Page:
8  ‘It is of course true that ELF research has had its primary focus on Kachru’s Expanding Circle, but obviously communication via ELF frequently happens in and across all three of Kachru’s circles. Research in the ‘world Englishes paradigm’, on the other hand, has been less concerned with the Expanding Circle’ (Seidlhofer, 2009a: 236)

9  ‘Though different in some respects, (ELF and WE) are engaged in the same shared endeavour to understand and confront the sociolinguistic challenges of a rapidly changing world. This is why ELF merits acceptance as forming part of the wider WE research community, to which, I would suggest, it can bring fresh impulses and ideas in the continuing exploration of our common ground.’ (Seidlhofer, 2009a: 243)

10  ‘Some scholars use the term ‘World Englishes’ in a limited way to refer only to Englishes in the Outer Circle countries. However, my usage of the term covers Englishes from all circles.’ (Sharifian, 2009:3)

11  ‘This volume explores the spread of English in the world or global Englishes, and English as a lingua franca (ELF), also known as English as an international language (EIL) from varying perspectives …’ (Murata & Jenkins, 2009:1)

12  ‘It should be mentioned here that while the EIL paradigm does problematize the polarization of the English speaking world into native speaker/non-native speaker, it does include so-called ‘native speakers’ of English. There is after all no word in the phrase ‘English as an International Language’ that would automatically exclude the native speakers of the language.’ (Sharifian, 2009:4-5)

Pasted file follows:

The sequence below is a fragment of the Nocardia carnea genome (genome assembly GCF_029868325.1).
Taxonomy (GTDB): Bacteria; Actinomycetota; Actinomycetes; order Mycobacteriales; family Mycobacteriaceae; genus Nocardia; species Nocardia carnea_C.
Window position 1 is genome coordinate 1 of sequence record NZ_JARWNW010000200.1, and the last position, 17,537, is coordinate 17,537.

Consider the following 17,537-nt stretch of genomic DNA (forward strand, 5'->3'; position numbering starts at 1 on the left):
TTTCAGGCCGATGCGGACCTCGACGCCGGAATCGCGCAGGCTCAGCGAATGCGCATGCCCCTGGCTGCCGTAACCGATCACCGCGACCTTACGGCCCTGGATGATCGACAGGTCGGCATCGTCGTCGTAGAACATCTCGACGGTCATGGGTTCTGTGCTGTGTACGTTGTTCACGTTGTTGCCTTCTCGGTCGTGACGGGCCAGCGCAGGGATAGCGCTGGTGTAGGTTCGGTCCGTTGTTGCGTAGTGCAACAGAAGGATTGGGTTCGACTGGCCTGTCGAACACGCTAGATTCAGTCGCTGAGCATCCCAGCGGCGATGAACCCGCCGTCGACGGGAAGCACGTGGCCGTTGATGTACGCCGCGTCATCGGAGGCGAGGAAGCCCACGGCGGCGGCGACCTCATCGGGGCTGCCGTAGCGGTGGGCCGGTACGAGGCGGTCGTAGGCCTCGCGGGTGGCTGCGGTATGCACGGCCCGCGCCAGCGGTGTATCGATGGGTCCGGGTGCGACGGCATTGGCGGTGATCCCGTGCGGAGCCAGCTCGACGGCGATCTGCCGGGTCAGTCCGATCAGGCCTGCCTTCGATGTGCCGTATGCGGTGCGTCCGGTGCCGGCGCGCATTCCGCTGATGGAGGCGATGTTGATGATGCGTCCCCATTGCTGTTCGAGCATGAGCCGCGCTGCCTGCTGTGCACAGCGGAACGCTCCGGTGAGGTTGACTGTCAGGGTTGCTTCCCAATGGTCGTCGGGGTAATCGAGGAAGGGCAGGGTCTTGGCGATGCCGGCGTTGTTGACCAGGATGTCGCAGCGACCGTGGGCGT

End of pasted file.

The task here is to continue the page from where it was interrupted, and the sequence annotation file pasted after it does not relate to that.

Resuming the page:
13  ‘The most wide-spread contemporary use of English throughout the world is that of English as a lingua franca (ELF), i.e. English used as a common means of communication between speakers from different first- language backgrounds.’ English as a lingua franca (ELF) (VOICE)

14  ‘In this book, I will use the term ‘ELF’ to refer to the use of English in an international context as a lingua franca between two people with a different L1, but excluding L1 speakers of English. I will use the acronym EIL to refer to the use of English in an international context as a lingua franca between people with a different L1, including L1 speakers of English when they are using English with L2 users.’ (Prodromou, 2008)

15  ‘We will use the term ELF in the narrow sense described above to include only interactions between L2 speakers of English who do not share a common culture, hence excluding, for example, Indian speakers of English who choose to use English to communicate with other Indian speakers of English who have a different mother tongue, as well as the interactions between L1 and L2 English speakers.’ (McKay & Bokhurst-Heng, 2008:xvi)

16  We will use EIL as an umbrella term to characterize the use of English between any two L2 speakers of English, whether sharing the same culture or not, as well as L2 and L1 speakers of English. Our definition then includes speakers of World Englishes communicating within their own country, as well as ELF interactions. It also includes L2 speakers of English using English with L1 speakers. Our definition of EIL is thus much more comprehensive than some who equate EIL with ELF. We also view EIL as far more complex linguistically than is allowed for in either the World Englishes or ELF model.’ (McKay & Bokhurst-Heng, 2008:xvi)